Tell Governor Newsom to fund electric transit, not big polluters

What's At Stake

California’s public transit agencies are facing tight budgets as they recover from the COVID-19 pandemic, forcing them to consider painful cuts — either to their level of service or to their urgently needed investments in electric buses and charging infrastructure to transition to zero-emission fleets. Luckily, there’s a key solution available — reforming the Schwarzenegger-era Low Carbon Fuel Standard (LCFS) to support electrification.

The LCFS was built back in 2009, back when we still believed corn oil and other crops were the solution to our transportation problems. It works by requiring producers of high-carbon fuels, like oil refineries, to direct money to producers of fuels that are supposedly lower in carbon. But in practice, the LCFS program funnels most of its 3 to 4 billion in revenues each year to benefit some of the most polluting fuels: crop-based biofuels that have been linked to deforestation of the Amazon, and biogas from large factory farms. These fuels are undermining our climate goals while enriching the State’s largest polluters, including oil and gas companies, and industrial agribusiness.

It’s urgent that the Governor reforms the program because, unlike in 2009, we have the zero-emissions technology we need to replace combustion entirely. LCFS revenue should go towards electrifying public transit agencies and school buses — not towards the industry’s pet projects and false solutions. Tell the California Air Resources Board (CARB) it’s time for him to put his stamp on this program by reforming it for a zero-emissions future.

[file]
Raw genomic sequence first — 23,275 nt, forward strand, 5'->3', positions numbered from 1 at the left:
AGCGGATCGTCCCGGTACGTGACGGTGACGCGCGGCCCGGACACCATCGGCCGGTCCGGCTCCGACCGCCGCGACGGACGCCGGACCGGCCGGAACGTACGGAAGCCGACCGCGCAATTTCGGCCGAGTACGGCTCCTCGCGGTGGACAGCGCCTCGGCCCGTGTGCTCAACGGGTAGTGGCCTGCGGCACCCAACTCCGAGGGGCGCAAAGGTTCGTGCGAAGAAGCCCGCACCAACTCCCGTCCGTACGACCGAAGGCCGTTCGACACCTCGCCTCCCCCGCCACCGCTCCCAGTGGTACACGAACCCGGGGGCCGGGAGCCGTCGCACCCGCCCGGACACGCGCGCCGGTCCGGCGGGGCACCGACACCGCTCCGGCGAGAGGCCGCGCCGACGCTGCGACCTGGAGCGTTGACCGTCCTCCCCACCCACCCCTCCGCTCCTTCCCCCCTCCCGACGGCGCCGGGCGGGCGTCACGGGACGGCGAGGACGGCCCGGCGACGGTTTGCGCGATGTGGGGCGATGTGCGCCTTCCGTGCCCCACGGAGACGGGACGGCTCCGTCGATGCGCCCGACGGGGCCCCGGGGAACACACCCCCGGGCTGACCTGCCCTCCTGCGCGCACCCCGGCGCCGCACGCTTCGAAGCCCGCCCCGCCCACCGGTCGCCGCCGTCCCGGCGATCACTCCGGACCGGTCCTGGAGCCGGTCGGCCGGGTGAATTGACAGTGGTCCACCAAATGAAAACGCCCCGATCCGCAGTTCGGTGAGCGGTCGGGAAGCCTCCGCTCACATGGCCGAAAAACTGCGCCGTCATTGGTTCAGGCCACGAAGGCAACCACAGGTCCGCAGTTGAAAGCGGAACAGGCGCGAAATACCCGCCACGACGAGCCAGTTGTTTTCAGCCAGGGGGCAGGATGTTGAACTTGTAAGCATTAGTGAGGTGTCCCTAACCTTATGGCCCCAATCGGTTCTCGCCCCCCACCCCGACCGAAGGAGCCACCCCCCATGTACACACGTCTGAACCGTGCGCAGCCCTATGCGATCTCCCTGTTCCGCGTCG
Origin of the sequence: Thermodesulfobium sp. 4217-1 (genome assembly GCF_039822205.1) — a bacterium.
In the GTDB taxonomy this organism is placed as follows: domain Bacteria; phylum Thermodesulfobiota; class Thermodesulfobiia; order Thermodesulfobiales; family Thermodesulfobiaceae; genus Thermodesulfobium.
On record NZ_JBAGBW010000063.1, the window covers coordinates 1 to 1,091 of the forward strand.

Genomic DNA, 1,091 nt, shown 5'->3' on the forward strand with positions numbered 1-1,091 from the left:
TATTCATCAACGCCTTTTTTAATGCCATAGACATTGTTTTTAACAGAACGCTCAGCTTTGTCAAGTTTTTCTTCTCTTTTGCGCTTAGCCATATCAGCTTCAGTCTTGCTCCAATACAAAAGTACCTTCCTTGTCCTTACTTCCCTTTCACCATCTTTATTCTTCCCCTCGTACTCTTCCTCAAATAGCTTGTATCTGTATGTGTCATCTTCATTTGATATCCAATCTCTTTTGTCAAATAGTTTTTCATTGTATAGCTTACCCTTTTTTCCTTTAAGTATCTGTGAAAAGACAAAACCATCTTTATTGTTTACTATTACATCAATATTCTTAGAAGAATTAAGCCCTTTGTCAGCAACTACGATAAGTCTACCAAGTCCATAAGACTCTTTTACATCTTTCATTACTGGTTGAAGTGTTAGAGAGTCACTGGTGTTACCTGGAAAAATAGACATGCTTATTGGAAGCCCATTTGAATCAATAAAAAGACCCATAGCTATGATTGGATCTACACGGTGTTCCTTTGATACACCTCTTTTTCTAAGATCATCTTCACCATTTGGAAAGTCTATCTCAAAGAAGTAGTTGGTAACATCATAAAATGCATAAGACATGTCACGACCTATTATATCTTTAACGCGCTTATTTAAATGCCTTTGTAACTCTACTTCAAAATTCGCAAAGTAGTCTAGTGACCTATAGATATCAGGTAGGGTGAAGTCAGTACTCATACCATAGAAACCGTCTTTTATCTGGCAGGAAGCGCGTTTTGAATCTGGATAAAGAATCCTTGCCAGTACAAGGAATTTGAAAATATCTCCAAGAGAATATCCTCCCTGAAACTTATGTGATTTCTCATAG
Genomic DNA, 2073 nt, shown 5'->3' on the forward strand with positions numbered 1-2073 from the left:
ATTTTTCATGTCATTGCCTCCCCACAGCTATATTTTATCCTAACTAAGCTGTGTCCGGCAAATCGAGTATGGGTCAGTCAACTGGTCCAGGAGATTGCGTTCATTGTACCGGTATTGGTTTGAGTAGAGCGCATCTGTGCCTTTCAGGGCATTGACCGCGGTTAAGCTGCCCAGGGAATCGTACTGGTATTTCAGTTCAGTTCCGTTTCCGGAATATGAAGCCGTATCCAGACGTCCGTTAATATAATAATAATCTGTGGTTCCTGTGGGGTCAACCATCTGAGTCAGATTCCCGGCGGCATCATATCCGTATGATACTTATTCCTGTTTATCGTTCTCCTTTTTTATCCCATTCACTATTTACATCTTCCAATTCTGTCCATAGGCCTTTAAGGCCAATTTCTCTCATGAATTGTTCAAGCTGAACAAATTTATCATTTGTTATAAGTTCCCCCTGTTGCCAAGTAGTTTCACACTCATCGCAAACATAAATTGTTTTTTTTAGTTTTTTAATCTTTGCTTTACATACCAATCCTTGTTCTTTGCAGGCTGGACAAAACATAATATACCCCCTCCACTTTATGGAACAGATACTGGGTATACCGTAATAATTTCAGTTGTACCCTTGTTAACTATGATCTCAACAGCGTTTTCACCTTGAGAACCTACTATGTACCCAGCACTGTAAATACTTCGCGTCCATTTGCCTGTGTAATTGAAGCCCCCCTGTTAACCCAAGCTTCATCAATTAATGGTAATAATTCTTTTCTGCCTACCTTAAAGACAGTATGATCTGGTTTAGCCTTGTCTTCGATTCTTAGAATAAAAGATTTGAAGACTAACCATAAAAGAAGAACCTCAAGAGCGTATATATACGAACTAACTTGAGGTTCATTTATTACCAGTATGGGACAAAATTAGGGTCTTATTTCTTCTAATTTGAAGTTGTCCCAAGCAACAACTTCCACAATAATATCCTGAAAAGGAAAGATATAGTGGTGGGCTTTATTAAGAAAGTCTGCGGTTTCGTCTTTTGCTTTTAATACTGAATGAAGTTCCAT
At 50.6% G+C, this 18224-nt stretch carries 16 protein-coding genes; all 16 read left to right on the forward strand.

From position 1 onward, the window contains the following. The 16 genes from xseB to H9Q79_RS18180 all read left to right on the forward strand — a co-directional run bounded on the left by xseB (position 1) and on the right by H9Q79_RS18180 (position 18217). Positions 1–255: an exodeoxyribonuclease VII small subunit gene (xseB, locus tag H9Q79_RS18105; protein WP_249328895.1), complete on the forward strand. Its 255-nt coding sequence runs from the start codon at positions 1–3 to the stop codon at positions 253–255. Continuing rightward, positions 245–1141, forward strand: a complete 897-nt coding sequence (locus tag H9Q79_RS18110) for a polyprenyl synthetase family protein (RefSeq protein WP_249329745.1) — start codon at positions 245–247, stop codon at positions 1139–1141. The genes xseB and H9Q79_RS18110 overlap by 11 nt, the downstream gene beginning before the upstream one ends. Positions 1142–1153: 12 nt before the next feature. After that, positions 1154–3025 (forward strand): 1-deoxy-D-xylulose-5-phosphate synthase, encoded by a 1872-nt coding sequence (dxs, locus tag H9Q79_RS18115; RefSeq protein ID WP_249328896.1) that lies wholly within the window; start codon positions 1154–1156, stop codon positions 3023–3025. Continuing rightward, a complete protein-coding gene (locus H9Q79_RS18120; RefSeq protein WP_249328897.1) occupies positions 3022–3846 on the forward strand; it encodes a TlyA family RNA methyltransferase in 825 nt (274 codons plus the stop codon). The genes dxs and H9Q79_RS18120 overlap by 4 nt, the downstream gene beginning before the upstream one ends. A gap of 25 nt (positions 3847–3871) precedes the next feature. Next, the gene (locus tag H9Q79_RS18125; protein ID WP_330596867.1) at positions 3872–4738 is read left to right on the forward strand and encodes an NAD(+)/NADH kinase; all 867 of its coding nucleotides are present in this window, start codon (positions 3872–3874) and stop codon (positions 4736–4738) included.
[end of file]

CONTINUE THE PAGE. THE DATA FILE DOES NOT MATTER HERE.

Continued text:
One of the reasons the LCFS provides lopsided subsidies to the oil and gas industry’s biofuels projects is that it currently doesn’t prioritize air quality. Transportation investments that reduce air pollution by pulling cars off the road or removing combustion entirely do not get preferential treatment. If CARB reworks the program to consider the amount of air pollution avoided, it could deliver major benefits for California’s air quality.

Ploughing 80% of LCFS revenue into combustion fuels while our transit agencies struggle to stay afloat is an unacceptable status quo for a state that prides itself on climate action. Tell the California Air Resources Board it’s time to prioritize climate action and clean air by reforming the LCFS program.

An all electric bus driving on the streets of Los Angeles in front of Los Angeles City Hall.
An all electric bus is seen in Los Angeles, Jan. 12, 2021. (Ringo Chiu via AP)

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